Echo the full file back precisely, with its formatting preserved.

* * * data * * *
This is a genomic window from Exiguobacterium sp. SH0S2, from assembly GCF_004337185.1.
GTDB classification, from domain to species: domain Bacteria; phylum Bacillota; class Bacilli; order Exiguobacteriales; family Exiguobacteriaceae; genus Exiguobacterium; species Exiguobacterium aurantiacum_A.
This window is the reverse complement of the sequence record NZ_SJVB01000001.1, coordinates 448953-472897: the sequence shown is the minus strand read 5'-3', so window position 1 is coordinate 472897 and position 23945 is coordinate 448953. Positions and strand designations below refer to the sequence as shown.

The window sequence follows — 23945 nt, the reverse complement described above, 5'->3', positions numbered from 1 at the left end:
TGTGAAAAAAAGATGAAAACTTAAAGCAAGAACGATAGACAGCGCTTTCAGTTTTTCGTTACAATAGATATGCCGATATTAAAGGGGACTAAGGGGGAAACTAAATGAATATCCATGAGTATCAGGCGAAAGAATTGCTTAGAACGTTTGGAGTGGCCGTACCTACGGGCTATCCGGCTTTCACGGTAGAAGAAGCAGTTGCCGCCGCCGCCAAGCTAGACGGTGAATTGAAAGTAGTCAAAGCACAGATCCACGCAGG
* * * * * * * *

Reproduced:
This is a genomic window from Exiguobacterium sp. SH0S2, from assembly GCF_004337185.1.
GTDB classification, from domain to species: domain Bacteria; phylum Bacillota; class Bacilli; order Exiguobacteriales; family Exiguobacteriaceae; genus Exiguobacterium; species Exiguobacterium aurantiacum_A.
This window is the reverse complement of the sequence record NZ_SJVB01000001.1, coordinates 448953-472897: the sequence shown is the minus strand read 5'-3', so window position 1 is coordinate 472897 and position 23945 is coordinate 448953. Positions and strand designations below refer to the sequence as shown.

The window sequence follows — 23945 nt, the reverse complement described above, 5'->3', positions numbered from 1 at the left end:
TGTGAAAAAAAGATGAAAACTTAAAGCAAGAACGATAGACAGCGCTTTCAGTTTTTCGTTACAATAGATATGCCGATATTAAAGGGGACTAAGGGGGAAACTAAATGAATATCCATGAGTATCAGGCGAAAGAATTGCTTAGAACGTTTGGAGTGGCCGTACCTACGGGCTATCCGGCTTTCACGGTAGAAGAAGCAGTTGCCGCCGCCGCCAAGCTAGACGGTGAATTGAAAGTAGTCAAAGCACAGATCCACGCAGG